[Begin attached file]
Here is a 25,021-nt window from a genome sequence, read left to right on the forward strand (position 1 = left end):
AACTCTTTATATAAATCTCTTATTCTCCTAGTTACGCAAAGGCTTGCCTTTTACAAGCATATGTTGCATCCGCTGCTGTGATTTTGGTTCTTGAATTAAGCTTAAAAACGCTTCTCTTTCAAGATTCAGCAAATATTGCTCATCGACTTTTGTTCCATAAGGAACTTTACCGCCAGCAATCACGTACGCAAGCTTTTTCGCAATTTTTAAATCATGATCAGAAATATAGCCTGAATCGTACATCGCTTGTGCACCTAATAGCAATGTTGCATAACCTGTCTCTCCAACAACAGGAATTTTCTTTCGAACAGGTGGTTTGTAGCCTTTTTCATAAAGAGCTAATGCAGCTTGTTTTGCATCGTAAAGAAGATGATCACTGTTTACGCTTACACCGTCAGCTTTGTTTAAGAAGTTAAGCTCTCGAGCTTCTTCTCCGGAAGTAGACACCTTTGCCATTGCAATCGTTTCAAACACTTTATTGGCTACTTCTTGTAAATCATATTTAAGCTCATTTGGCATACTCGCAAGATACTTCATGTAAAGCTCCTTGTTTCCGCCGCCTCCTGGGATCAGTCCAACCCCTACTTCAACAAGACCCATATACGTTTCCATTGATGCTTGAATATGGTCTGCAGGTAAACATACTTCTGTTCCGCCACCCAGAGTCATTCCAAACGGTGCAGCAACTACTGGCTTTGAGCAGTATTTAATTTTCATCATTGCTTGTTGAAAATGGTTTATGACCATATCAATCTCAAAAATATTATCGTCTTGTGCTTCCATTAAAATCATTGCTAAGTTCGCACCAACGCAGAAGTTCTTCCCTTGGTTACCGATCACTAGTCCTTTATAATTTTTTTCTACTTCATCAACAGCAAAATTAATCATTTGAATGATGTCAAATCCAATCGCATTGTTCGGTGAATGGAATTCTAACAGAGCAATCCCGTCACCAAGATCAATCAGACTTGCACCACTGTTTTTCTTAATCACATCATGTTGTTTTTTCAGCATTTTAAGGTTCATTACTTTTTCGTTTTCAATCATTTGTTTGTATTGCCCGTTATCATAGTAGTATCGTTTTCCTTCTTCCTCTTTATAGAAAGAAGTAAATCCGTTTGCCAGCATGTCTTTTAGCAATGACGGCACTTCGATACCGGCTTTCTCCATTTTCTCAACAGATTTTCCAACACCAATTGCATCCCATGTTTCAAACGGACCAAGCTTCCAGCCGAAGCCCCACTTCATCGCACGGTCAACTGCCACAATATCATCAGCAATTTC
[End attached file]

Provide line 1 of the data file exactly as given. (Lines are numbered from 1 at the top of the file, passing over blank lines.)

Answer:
Here is a 25,021-nt window from a genome sequence, read left to right on the forward strand (position 1 = left end):